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I downloaded some publicly available RNA-seq data and want to compare those samples carrying a mutation (~4) against the rest (~800!). I ran both EdgeR and DESeq2, and the first results in an asymmetric volcano plot: skewed in one of the sides, meaning that it results in very large logFC that have large (NS) adjusted p-values. So next, in order to see if this asymmetry is persistant, I ran several random partitions of the data as groups (but keeping them highly unbalanced), obtaining the same behavior. Here an example of what I mean (I run it with 4, 20 and 100 to show how this effect decreases as I increase the small class size) upper panel: logFC vs logCPM, lower panel: logFC vs -log10(FDR)

*I tried EdgeR-robust and I still get the same effect.

I do not see this effect when running DESeq2, only very few DE genes. What method would you recommend using when comparing such different class sizes?

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    $\begingroup$ It'd be interesting to post this to the bioconductor site and see what Gordon Smyth says. $\endgroup$ – Devon Ryan Sep 28 '17 at 20:10
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Random partitioning (as you have done) seems like a reasonable thing to do to work out what's going on. From the results you have suggested, it looks like DESeq2 is performing better than EdgeR, so use DESeq2. Can you show the volcano plots and the partition sizes?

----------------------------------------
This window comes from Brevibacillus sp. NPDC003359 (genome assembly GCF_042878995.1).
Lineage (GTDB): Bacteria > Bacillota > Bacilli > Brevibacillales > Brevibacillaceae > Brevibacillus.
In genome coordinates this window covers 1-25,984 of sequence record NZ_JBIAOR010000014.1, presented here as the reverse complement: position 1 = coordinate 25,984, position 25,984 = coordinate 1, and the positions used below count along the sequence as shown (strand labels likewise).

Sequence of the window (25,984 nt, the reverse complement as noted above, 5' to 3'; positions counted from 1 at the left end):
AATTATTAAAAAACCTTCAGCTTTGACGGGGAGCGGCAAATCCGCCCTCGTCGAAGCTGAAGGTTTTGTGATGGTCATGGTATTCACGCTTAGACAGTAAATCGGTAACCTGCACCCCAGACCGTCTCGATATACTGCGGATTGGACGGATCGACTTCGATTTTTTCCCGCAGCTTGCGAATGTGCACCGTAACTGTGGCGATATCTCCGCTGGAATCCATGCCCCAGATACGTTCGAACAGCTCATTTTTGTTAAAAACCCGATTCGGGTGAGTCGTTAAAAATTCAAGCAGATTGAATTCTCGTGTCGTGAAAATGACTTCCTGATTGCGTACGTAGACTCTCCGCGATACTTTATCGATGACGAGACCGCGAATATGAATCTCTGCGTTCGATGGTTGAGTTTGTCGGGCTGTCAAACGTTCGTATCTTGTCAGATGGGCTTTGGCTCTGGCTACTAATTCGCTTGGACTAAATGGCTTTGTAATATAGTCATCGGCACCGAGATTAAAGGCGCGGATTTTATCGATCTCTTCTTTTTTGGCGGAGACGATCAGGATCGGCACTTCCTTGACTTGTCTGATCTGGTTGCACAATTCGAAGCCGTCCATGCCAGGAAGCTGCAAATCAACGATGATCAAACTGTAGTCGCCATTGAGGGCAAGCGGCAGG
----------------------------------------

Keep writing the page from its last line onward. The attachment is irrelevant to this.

Note: I'm a little bit biased in this, because DESeq2 is what I prefer to use (particularly where Salmon is not appropriate).

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  • $\begingroup$ I think the same, I usually use DESeq2 too, but I was trying to repeat some analyses done by someone else with EdgeR. I edited my original post to include an image of the results. $\endgroup$ – Kraken Sep 27 '17 at 22:57
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In general, you would expect roughly the same distribution on both sides of your volcano plot. The first two plots are concerning since there's so much on the right and not on the left. With such a small number of samples, it is hard to conclude if this is an artifact of not having enough samples, a technical artifact from the way the data was processed, or true biology. I remember reading that DESeq and other packages like a high number of samples for estimating dispersion or something, so this could also be contributing. I think you should find a better dataset (more samples) to prove or disprove your hypothesis.

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  • $\begingroup$ I don't think this is a problem estimating dispersion: DEseq2 typically only requires a few replicates on either side (I've performed DE analysis on 3/3 with great results). Rather, the directionality could be due to the lack of power to detect significant differences in one direction vs the other. $\endgroup$ – Ben D. Sep 28 '17 at 17:29
  • $\begingroup$ @BenD. Wouldn't power be innately symmetric for cases like this? The power is finding a difference between two coefficient estimates (assumung a Wald test). Whether their difference is positive or negative would seem to be beside the point. $\endgroup$ – Devon Ryan Sep 28 '17 at 20:12

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